Featured Research

from universities, journals, and other organizations

Discovery Of Elephants' Oldest Known Relative

Date:
July 30, 2009
Source:
CNRS (Délégation Paris Michel-Ange)
Summary:
Paleontologists have discovered one of the oldest modern ungulates related to the elephant order.

View of the type specimen (skull) of the primitive proboscidean Eritherium azzouzorum.
Credit: Copyright MNHN, UMR 7207, C. Lemzaouda et P. Louis

Emmanuel Gheerbrant, paleontologist at the Paris Museum (1), discovered one of the oldest modern ungulates related to the elephant order.

Related Articles


The beginnings of the radiation (diversification) of the modern mammals (placental orders) remain poorly known because of fossil gaps, and especially in some key Southern continents such as Africa. Emmanuel Gheerbrant, researcher at the CNRS (2), reports(3) the discovery of one of the oldest known modern ungulates in Paleocene beds from Morocco. Dated to about 60 millions years ago, this fossil mammal belongs to a new species called Eritherium azzouzorum. It comes from the same Ouled Abdoun phosphate basin which yielded Phosphatherium escuilliei (4), which was until the Eritherium's discovery the oldest and most primitive proboscidean found. This is the oldest known African ungulate (called paenungulates), and among them the oldest known member of the elephant order (proboscideans) (5).

Eritherium azzouzorum is small (4 to 5 kg) and extraordinarily primitive. It exemplifies the emergence of a modern order of ungulates at a very primitive stage, which is illustrated by a likeness among proboscideans within primitive groups such as some condylarths (6) (louisinines, extinct) and non-paenungulate afrotherians (elephant shrews, Eocene to Present). Its primitiveness indicates  the rapid evolution of the proboscideans at the Paleocene-Eocene (7) transition (e.g., with increasing size), and the rapid radiation of the African ungulates after the Cretaceous-Tertiary crisis (65 millions years ago), probably in relation to the colonization of the herbivorous African free niches.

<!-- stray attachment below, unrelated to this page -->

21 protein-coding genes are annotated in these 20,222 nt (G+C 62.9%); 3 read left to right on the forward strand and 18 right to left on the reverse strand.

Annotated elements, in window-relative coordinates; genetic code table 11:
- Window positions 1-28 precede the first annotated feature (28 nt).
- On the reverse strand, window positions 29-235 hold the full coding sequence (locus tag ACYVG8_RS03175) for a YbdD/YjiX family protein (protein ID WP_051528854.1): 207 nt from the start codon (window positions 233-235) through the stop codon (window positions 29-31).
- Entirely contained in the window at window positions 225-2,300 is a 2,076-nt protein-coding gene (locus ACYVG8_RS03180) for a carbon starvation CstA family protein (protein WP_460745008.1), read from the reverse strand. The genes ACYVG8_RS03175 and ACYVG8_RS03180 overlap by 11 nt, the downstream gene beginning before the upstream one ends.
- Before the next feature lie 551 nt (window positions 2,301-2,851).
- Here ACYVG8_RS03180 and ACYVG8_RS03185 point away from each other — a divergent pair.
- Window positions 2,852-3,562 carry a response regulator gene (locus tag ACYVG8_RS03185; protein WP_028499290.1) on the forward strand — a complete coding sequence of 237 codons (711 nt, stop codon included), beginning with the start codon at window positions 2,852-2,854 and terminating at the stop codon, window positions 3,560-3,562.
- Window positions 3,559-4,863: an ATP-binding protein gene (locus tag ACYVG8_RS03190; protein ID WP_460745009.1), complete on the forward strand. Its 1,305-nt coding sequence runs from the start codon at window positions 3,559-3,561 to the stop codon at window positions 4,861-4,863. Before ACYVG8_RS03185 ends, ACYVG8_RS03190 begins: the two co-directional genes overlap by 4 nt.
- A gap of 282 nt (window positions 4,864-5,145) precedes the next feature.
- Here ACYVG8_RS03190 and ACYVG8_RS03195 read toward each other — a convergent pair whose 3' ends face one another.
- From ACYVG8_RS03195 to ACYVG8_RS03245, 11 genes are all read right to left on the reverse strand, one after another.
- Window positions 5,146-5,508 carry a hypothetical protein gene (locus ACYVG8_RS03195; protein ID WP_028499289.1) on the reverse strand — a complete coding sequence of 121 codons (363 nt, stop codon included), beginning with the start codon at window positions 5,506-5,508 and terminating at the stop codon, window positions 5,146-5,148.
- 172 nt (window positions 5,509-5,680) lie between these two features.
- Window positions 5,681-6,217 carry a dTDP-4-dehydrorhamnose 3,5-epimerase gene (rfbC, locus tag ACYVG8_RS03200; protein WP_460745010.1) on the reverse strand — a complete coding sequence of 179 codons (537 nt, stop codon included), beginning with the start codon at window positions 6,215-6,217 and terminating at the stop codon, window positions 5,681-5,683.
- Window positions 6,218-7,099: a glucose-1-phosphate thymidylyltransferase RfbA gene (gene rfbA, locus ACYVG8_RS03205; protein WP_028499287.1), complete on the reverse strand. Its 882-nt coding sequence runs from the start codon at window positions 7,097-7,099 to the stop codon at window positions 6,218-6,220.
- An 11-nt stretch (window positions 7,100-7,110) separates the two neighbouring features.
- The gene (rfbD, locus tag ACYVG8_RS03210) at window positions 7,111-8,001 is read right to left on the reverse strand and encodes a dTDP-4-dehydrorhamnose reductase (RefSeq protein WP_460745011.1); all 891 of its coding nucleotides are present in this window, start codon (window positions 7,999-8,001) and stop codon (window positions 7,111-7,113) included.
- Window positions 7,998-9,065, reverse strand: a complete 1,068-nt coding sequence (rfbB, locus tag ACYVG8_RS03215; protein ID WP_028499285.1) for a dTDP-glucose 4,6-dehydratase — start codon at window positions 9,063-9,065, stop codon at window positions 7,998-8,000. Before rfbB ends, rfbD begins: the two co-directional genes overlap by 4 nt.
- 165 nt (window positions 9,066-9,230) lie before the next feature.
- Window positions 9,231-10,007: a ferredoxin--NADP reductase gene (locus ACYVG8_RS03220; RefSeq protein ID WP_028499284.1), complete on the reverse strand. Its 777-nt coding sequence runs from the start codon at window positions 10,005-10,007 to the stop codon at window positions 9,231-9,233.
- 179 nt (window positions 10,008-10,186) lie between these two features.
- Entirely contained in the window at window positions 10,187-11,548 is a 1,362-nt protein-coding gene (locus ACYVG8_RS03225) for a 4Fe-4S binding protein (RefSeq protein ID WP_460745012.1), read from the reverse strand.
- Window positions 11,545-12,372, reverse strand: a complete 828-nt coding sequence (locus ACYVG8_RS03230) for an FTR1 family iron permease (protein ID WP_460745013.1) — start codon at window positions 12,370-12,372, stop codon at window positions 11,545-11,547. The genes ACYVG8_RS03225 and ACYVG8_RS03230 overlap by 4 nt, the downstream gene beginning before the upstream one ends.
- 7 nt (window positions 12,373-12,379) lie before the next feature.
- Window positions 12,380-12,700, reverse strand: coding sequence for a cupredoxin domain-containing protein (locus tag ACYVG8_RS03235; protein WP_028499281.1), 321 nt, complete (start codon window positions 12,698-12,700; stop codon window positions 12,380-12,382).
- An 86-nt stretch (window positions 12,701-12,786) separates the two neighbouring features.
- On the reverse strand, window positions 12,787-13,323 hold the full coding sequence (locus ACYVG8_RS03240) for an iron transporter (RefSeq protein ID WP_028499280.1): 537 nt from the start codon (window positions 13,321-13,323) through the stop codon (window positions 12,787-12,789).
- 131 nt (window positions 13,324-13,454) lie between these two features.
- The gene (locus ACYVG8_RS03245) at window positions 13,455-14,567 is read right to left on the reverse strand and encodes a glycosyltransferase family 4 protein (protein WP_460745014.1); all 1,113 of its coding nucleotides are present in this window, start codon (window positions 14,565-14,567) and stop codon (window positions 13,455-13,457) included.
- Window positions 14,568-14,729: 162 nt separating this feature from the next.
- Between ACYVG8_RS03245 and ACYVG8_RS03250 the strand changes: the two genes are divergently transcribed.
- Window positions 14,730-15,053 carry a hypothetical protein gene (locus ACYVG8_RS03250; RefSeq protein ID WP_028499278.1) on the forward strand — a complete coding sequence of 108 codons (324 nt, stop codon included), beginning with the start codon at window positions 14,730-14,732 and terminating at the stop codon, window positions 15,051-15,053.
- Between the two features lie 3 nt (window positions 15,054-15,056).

Eritherium is a new major find, and one of the oldest known calibration point of the phylogeny of the placental orders. It is especially important for the fine tuning of the placental molecular trees.

(1) UMR 7207 (MNHN/CNRS/Université Pierre et Marie Curie), Center for Research on Paleobiodiversity and Paleoenvironments ; .fr.

(2) Centre National de la Recherche Scientifique

(3) Paleontological research Agreement MNHN-OCP-Ministry of Energy and Mines (Rabat)-University Cadi Ayyad (Marrakech)-University Chouaib Doukkali (El Jadida).

(4) 55 millions years discovered in 1996 by the same team

(5) The elephant order or Proboscidea includes only 3 living species, but it has a very long and rich evolutionary history which is illustrated by 180 fossil species.

(6) Archaic ungulates which evolved at the end of the Cretaceous and the beginning of the Tertiary, and which includes the stem groups of the modern ungulates, as well as many extinct herbivorous lineages.

(7) The transition between Paleocene and Eocene occurred approximately 55 millions years ago.


Story Source:

The above story is based on materials provided by CNRS (Délégation Paris Michel-Ange). Note: Materials may be edited for content and length.


Journal Reference:

  1. Gheerbrant et al. Paleocene emergence of elephant relatives and the rapid radiation of African ungulates. Proceedings of the National Academy of Sciences, June 22, 2009; DOI: 10.1073/pnas.0900251106